Saturday, 19 July 2008

Saturday Photo: Traces of the Sacred at Chartres and at the Pompidou

Christian Rioux last week had an interesting review of an exhibit at the Centre Pompidou in Paris called Traces of the Sacred. The museum is a fascinating structure in the heart of Paris featuring art of the 20th and 21st century. We spent two afternoons there on our trip, Lee to commune with his favourite mid-20th century works, and I to try to make sense of this exhibit.

It begins in the late 19th century and the end of conventional European understanding of Chrisitianity--"God is dead," as Nietszche said. Then it examines the works of art which grew from a search for new forms of spirituality. Some of what is on display is undeniably wonderful: a lucite block containing bubbles and called "Alternate Universe" for example. But a lot seems forced, diluted or simply incomplete, inspired by misreadings of other belief systems.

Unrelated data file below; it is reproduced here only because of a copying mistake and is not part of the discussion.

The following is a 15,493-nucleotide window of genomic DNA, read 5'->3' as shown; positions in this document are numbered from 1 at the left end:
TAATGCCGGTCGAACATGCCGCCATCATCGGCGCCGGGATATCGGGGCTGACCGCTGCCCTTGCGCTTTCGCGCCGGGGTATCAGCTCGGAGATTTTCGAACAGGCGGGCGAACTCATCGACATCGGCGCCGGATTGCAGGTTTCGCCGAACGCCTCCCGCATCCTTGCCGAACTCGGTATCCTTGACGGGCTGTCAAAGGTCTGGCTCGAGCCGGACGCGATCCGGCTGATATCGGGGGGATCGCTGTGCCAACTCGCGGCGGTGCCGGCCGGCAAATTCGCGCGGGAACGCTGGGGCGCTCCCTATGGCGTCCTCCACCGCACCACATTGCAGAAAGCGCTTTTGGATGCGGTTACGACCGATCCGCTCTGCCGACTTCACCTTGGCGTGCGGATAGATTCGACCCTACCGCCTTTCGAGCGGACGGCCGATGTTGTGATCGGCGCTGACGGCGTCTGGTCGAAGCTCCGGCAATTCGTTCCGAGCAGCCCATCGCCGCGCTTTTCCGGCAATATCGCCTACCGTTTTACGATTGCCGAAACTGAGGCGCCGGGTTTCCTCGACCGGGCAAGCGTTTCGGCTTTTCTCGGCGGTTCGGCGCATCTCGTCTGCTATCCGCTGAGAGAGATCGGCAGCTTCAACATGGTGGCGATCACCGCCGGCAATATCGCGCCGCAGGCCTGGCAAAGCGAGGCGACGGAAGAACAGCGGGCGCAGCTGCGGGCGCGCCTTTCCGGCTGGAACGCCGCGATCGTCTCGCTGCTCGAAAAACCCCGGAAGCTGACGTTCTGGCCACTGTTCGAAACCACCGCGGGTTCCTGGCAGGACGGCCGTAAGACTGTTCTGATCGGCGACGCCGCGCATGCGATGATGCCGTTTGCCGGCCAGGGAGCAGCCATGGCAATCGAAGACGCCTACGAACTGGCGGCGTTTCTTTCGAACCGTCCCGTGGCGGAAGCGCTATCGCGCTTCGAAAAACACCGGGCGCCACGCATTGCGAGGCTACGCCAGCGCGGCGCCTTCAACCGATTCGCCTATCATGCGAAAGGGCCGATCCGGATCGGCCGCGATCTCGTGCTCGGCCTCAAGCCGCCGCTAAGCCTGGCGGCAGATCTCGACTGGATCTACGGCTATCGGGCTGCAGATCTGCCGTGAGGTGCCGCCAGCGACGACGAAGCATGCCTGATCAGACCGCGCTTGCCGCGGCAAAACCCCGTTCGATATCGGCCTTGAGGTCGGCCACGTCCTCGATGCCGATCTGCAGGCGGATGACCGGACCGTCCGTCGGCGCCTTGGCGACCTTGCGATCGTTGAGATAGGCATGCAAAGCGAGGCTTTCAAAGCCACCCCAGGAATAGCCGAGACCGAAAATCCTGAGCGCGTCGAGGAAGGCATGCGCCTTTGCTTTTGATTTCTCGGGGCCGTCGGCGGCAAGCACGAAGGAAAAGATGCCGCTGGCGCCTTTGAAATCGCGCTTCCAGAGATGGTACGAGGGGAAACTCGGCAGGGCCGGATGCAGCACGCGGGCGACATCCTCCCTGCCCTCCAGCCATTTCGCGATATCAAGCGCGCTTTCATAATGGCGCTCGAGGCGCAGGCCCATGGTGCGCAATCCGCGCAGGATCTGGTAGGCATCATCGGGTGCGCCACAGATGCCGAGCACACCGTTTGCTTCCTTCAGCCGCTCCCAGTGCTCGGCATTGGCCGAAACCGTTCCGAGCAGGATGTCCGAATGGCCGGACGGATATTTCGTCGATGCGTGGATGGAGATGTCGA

Compare that with the spiritual impulse behind Gothic cathedrals and even I, thorough-going unbeliever that I am, stand in awe of what was created in the past.

And what is still believed in by many people, it seems. By the end of the day, hundreds of votive candles were burning in every cathedral we visited.

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